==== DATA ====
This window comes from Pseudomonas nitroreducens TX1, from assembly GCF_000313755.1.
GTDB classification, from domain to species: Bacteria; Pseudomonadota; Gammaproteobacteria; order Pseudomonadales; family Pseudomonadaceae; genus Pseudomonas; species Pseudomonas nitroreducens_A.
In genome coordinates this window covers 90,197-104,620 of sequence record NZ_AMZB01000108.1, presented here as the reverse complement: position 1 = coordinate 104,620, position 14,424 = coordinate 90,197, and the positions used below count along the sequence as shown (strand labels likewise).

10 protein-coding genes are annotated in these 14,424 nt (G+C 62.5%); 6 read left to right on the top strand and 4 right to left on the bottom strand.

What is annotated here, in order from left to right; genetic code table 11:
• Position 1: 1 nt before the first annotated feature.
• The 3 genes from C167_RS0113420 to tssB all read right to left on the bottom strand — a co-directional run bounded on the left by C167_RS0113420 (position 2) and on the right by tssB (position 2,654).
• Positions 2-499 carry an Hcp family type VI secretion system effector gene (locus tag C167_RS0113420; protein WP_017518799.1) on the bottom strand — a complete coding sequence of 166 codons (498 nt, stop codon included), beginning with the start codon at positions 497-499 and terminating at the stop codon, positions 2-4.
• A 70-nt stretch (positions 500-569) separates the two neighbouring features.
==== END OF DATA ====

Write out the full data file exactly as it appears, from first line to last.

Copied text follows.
This window comes from Pseudomonas nitroreducens TX1, from assembly GCF_000313755.1.
GTDB classification, from domain to species: Bacteria; Pseudomonadota; Gammaproteobacteria; order Pseudomonadales; family Pseudomonadaceae; genus Pseudomonas; species Pseudomonas nitroreducens_A.
In genome coordinates this window covers 90,197-104,620 of sequence record NZ_AMZB01000108.1, presented here as the reverse complement: position 1 = coordinate 104,620, position 14,424 = coordinate 90,197, and the positions used below count along the sequence as shown (strand labels likewise).

10 protein-coding genes are annotated in these 14,424 nt (G+C 62.5%); 6 read left to right on the top strand and 4 right to left on the bottom strand.

What is annotated here, in order from left to right; genetic code table 11:
• Position 1: 1 nt before the first annotated feature.
• The 3 genes from C167_RS0113420 to tssB all read right to left on the bottom strand — a co-directional run bounded on the left by C167_RS0113420 (position 2) and on the right by tssB (position 2,654).
• Positions 2-499 carry an Hcp family type VI secretion system effector gene (locus tag C167_RS0113420; protein WP_017518799.1) on the bottom strand — a complete coding sequence of 166 codons (498 nt, stop codon included), beginning with the start codon at positions 497-499 and terminating at the stop codon, positions 2-4.
• A 70-nt stretch (positions 500-569) separates the two neighbouring features.